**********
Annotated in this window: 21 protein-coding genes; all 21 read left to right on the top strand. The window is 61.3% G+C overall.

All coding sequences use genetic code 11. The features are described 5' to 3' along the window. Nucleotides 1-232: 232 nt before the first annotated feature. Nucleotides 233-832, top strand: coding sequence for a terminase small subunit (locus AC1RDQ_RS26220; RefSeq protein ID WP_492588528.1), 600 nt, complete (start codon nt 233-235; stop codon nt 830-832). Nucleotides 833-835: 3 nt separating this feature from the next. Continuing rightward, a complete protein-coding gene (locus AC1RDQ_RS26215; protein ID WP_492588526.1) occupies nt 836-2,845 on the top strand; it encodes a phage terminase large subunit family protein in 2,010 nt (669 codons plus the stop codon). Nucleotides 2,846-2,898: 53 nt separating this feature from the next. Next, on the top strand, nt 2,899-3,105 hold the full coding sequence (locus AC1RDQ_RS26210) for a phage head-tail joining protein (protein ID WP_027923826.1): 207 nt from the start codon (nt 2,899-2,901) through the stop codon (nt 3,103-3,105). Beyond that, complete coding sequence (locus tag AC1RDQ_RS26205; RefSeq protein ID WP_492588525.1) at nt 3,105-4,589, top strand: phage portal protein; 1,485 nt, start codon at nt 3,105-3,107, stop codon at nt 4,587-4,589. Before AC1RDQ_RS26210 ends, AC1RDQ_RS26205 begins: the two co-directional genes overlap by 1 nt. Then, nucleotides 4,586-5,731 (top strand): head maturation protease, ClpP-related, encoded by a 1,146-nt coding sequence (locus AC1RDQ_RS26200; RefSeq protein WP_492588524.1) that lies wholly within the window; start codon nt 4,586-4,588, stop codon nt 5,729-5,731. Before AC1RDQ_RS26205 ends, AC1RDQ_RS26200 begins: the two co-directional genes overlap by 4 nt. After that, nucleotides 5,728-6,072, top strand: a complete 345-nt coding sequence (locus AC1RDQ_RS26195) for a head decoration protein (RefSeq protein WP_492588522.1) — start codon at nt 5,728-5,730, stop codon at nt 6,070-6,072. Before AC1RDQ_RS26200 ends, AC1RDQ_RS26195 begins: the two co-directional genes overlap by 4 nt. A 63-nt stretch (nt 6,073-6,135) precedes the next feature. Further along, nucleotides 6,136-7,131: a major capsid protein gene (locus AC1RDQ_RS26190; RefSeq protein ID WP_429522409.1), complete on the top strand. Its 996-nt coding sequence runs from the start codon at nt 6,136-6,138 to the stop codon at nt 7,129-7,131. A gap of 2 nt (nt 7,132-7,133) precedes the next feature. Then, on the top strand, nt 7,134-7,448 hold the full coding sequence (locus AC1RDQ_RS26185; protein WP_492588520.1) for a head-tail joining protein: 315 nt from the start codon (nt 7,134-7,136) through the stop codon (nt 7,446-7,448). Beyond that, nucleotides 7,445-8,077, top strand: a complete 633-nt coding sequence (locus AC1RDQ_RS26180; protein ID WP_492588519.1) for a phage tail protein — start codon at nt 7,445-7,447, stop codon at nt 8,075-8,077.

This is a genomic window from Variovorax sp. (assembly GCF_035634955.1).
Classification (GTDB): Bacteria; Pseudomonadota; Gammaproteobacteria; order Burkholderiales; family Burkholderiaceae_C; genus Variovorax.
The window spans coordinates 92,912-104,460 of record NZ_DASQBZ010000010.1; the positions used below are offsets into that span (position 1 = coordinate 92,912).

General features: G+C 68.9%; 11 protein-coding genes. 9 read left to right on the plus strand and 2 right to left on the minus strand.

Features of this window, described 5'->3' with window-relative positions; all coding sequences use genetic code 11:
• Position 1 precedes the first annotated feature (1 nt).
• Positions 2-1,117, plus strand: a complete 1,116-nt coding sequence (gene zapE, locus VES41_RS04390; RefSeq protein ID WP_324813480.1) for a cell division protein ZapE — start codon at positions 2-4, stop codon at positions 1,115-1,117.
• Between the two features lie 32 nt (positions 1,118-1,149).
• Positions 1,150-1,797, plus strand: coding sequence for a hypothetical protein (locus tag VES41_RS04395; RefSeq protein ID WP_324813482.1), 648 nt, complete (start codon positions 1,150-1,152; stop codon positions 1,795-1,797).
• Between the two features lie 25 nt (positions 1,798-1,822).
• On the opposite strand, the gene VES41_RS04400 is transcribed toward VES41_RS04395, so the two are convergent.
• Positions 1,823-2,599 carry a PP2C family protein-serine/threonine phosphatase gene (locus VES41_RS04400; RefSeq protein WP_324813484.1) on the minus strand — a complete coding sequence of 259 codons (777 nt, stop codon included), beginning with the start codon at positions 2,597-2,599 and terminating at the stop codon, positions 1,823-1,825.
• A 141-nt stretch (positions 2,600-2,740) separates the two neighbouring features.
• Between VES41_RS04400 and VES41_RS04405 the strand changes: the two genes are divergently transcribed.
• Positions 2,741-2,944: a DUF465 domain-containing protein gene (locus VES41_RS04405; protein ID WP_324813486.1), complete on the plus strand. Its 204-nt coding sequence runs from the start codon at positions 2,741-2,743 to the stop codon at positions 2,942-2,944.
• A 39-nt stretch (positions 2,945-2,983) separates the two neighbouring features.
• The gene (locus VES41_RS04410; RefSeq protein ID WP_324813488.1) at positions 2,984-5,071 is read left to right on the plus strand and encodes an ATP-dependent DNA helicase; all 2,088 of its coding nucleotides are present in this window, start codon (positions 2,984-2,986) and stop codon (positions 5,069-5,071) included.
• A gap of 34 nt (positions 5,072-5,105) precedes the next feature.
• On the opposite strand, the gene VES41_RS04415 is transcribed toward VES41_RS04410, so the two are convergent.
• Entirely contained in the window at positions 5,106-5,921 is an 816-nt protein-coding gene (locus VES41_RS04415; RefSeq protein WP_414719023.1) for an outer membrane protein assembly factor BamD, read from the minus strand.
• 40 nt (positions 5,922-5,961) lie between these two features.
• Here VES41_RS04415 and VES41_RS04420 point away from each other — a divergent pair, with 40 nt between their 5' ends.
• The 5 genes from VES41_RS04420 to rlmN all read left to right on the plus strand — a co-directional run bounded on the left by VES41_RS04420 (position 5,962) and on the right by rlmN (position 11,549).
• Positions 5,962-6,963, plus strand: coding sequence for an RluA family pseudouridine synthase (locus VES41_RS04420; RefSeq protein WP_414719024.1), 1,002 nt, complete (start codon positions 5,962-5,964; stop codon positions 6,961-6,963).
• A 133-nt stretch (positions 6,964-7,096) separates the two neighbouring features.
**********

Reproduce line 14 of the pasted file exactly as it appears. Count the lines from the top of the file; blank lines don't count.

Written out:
• Positions 1,823-2,599 carry a PP2C family protein-serine/threonine phosphatase gene (locus VES41_RS04400; RefSeq protein WP_324813484.1) on the minus strand — a complete coding sequence of 259 codons (777 nt, stop codon included), beginning with the start codon at positions 2,597-2,599 and terminating at the stop codon, positions 1,823-1,825.